Talking Trash: What’s in Your Beach Bag?
BY Susan Miller
On any given summer morning Wrightsville Beach’s strand sparkles with bounty for treasure hunters: whole sand dollars million-year-old shark tooth fossils colorful seashells from an array of species so vast it can’t be counted. But for every treasure there’s something else nestled in the sand and churning in the waves that has reached insurmountable numbers: trash. During the summer of 2014 volunteers for Wrightsville Beach Keep It Clean picked up a documented 11 833 pieces of litter off the strand.
Cigarette butts: 1828
Food wrappers & containers: 1558
Bottle Caps & Lids: 1369
Cups and Plates: 1231
Beverage Bottles & Cans: 907
Straws & Stirrers: 703
Plastic Bags: 273
Utensils : 135
Data collected by Wrightsville Beach — Keep It Clean volunteers; compiled and reported by Ocean Conservancy.
Instead of Plastic toys shovels & buckets
Pack this Wood & metal miniature gardening tools metal baking tins & Jell-O molds
Flimsy plastic shovels buckets and toys break under the weight of wet sand rendering them useless and leaving plastic shards behind. Sturdier miniature wood and metal gardening tools sized for kids’ hands can be reused. Measuring cups and Jell-O molds from a thrift store are perfect for making a plastic-free castle. Keep toys a safe distance away from the tide line.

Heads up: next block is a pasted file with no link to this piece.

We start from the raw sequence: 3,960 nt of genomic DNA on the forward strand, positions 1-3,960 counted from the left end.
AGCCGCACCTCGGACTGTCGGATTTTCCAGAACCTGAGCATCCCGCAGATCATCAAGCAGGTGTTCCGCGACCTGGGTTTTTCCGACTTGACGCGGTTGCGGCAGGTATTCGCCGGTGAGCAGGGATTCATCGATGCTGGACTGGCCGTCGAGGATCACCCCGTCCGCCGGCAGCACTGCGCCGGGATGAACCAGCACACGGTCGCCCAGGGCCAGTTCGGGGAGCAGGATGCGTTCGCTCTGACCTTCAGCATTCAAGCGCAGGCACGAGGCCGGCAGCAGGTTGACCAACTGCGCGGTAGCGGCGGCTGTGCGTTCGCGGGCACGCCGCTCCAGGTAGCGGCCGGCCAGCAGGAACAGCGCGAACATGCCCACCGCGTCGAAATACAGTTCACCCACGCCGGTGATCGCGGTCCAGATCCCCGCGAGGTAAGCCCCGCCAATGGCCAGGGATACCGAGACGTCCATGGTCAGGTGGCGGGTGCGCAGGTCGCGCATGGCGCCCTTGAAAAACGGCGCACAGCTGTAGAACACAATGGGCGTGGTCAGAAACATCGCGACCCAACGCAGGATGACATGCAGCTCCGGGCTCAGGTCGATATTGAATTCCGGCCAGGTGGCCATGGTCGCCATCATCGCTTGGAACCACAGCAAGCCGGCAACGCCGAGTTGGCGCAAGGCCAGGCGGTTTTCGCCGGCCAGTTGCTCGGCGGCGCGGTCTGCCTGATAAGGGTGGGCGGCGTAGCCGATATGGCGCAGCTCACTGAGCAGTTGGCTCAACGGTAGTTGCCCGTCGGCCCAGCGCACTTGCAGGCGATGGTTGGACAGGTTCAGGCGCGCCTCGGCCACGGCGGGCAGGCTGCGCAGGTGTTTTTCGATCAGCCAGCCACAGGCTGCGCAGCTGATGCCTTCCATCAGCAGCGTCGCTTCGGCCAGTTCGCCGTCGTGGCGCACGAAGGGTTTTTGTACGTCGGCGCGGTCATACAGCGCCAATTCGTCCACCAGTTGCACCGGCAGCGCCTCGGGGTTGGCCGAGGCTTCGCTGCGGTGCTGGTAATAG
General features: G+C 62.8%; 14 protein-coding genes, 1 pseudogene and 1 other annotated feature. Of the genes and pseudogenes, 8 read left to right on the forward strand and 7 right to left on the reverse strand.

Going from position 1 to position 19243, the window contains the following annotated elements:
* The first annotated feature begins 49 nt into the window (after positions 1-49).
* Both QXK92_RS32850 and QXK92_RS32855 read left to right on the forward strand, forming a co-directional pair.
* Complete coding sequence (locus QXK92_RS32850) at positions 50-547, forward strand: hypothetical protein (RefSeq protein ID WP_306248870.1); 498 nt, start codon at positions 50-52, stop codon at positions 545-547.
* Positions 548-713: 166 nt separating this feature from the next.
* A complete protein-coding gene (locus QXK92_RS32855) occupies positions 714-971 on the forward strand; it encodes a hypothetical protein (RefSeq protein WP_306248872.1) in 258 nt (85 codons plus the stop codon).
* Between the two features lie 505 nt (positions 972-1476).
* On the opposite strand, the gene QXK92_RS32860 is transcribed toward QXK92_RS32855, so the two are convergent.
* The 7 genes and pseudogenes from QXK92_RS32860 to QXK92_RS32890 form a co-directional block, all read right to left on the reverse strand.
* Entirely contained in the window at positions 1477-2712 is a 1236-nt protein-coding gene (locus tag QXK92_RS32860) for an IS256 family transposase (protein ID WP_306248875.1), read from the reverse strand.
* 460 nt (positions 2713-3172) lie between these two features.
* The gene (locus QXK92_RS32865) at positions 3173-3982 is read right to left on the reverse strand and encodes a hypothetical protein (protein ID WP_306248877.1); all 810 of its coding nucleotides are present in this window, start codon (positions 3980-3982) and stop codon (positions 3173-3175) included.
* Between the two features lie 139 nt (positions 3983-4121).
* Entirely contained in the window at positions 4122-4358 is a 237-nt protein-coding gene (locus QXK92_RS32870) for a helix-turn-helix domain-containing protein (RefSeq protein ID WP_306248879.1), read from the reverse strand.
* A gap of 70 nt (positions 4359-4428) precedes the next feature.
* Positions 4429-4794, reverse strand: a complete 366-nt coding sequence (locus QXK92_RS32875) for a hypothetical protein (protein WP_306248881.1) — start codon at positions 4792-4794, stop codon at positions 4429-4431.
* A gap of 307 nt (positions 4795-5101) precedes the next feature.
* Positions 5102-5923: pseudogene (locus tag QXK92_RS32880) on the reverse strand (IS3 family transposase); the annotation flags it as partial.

Instead of Individually packaged foods
Pack this Snacks in Tupperware containers or stainless steel bento boxes unwrapped fruits & veggies
Packaged edibles make for convenient but trashy beach-going fare. Tiny corners such as those from granola bar wrappers ripped off while opening the product along with plastic food packages are among the most commonly littered items at Wrightsville Beach.
Instead of Plastic bags of any size
Pack this Reusable cotton canvas bags
Plastic bags are a particularly large threat to Wrightsville Beach’s native nesting loggerhead sea turtles. When afloat in the water they bear a close resemblance to the adult loggerhead’s favorite food: jellyfish. Plastic bags are also a threat to baleen whales which filter feed toward the surface of the water the very place where researchers find plastic debris.
Pack this Stainless steel water bottles
Plastics never biodegrade but when left on the beach they do break down and become smaller eventually turning into microplastics defined by NOAA as bits less than 5 millimeters in size. These microplastics have infiltrated the marine food chain; they are presently found in the digestive tracts of fish seabirds mammals and invertebrates.
Instead of Polystyrene coolers & cups
Pack this Insulated cooler bag soft- or hard-side cooler
Because of its propensity to easily break — while never biodegrading — polystyrene is prohibited for large events requiring a permit on Wrightsville Beach. However single-use polystyrene coolers are commonly toted by day trippers and fishermen. Once these begin to crumble it is nearly impossible to remove the bead-sized particles from the environment.